Am I the last one on the planet to know the story of The Nutcracker? Well, if you’re the one after me, just know you can love The Enchanted Sonata without being a ballet aficionado.
Clara Stahlbaum has her future perfectly planned: to marry the handsome pianist, Johann Kahler (ah!) and settle down to a life full of music. But all that changes on Christmas Eve, when Clara receives a mysterious and magical nutcracker.
Whisked away to his world—an enchanted empire of beautiful palaces, fickle fairies, enormous rats, and a prince—Clara must face a magician who uses music as spells…and the future she thought she wanted.
(Disclaimer: I received this free book from Netgalley. This has not impacted my review which is unbiased and honest.)
I adore the concept that music has not only power, but also magic. And the idea that playing piano pieces can create silences, transport us to magical places, and bring back childhood memories. Is there no more true power than listening to a piece of music?
This is the basis of Wallwork’s beautiful and enchanting novel, The Enchanted Sonata. Matching the gorgeous cover, The Enchanted Sonata is full of gorgeous writing. You can not only practically hear the music, but feel the thrumming under your skin. That out of body moment we feel when we are transported by a piece of music. When it causes us to fall in love, when it evokes memories, and when we can’t get it out of our head.
Themes & Writing
Not only is The Enchanted Sonata full of musical references and care, but I loved the themes within. A big part of the book that is developed later on in the story, is the idea that anger and pain can consume us. And when it does, we become something we can’t recognize. Grief is one of these forces. When we dwell on it, when we resist moving on, we become transformed. Almost sucked into a black hole that is difficult to climb out of. For some of us this twists us into something monstrous, but for others, it manifests in different obsessions.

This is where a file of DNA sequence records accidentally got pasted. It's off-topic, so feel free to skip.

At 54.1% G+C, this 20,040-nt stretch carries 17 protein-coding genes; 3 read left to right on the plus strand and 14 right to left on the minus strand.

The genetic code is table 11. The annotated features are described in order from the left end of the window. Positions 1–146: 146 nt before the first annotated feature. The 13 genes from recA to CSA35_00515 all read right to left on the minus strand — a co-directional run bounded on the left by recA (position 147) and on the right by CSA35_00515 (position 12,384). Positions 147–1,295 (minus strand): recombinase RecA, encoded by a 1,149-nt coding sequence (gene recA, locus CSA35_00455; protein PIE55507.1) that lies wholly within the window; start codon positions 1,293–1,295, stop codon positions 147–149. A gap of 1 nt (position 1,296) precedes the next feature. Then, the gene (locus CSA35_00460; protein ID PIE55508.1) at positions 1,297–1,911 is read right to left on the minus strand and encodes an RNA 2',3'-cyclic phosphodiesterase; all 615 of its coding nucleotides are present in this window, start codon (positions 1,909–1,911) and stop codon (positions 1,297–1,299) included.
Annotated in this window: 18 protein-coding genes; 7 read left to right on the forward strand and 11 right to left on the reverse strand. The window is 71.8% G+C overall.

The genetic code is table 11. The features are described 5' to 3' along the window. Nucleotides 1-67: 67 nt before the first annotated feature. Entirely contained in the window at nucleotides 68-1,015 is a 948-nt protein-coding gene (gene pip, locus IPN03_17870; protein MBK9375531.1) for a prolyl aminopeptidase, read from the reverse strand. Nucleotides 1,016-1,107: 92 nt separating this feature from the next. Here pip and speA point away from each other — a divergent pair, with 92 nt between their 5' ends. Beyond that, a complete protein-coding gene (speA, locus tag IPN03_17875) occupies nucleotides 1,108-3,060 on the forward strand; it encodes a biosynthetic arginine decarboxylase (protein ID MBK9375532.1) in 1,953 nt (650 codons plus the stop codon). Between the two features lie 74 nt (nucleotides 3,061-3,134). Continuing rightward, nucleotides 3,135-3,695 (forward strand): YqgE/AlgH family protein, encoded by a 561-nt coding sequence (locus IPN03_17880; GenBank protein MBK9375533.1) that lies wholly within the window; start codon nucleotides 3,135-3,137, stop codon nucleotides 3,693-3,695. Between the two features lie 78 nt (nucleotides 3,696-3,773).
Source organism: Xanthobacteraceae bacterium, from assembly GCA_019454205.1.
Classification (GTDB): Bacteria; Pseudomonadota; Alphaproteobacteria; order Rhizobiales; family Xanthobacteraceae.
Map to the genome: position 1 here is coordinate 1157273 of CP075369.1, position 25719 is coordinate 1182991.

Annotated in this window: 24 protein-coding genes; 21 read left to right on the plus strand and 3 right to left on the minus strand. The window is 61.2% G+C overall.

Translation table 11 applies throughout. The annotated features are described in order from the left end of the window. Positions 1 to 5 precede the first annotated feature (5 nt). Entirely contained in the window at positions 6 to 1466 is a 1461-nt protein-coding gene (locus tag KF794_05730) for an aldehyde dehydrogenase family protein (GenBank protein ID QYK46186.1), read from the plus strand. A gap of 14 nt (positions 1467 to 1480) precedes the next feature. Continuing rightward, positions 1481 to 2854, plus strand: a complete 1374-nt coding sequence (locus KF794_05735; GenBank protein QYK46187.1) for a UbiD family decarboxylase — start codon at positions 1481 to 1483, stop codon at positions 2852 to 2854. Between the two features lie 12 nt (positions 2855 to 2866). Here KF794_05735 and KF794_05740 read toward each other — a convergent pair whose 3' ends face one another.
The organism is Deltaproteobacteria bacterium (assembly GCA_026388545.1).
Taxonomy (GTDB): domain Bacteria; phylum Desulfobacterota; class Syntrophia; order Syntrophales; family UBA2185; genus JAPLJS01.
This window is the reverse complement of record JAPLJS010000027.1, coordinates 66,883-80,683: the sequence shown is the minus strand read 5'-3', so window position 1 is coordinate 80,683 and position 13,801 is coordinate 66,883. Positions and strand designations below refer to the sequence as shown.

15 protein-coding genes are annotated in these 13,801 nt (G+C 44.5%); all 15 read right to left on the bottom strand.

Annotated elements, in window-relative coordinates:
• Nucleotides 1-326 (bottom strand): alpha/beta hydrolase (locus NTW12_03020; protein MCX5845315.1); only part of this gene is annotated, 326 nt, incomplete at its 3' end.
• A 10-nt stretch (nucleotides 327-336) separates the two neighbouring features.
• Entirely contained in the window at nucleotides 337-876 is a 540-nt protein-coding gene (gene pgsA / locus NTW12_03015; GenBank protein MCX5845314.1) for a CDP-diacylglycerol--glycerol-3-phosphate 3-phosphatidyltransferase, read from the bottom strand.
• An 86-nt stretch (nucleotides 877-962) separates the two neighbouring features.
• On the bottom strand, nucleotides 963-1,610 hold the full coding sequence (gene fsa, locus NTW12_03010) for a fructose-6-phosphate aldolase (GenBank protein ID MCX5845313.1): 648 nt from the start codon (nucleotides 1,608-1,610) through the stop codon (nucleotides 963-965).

Do we have the power to turn away from that pull, that longing? Can we see the light, search for the happiness? Or will we become something else entirely?
(Another theme that is developed is the question of what makes a good ruler. And how do we find our power, our responsibility, our capability to become a good leader?)
But The Enchanted Sonata‘s writing is also bewitching. It’s almost told as a frame narrative, as Clara begins reading about the story of the Nutcracker. She can’t get the story out of her head and then she becomes a part of the story. Just like the readers, we feel sucked into the story. How will Clara triumph? Can she?
(I also liked that we are able to witness the ‘villain’s’ backstory within the book. We see what set him on this path, all the times he could have turned away. And what motivates him. It was like another chapter in the story book).
Besides these amazing themes and writing, The Enchanted Sonata has all these side characters and stories. They combine to form a beyond charming book. Clara is intelligent, kind, and caring. You can’t help but love her. There are hilarious side characters such as these nuns who engage in somewhat illegal activity, and endearing side stories about confectioners. The Enchanted Sonata has something for everyone – music, romance, and battles. Sometimes we need stories about unlikely heroines, about girls who love playing piano, and when love stares us in the face.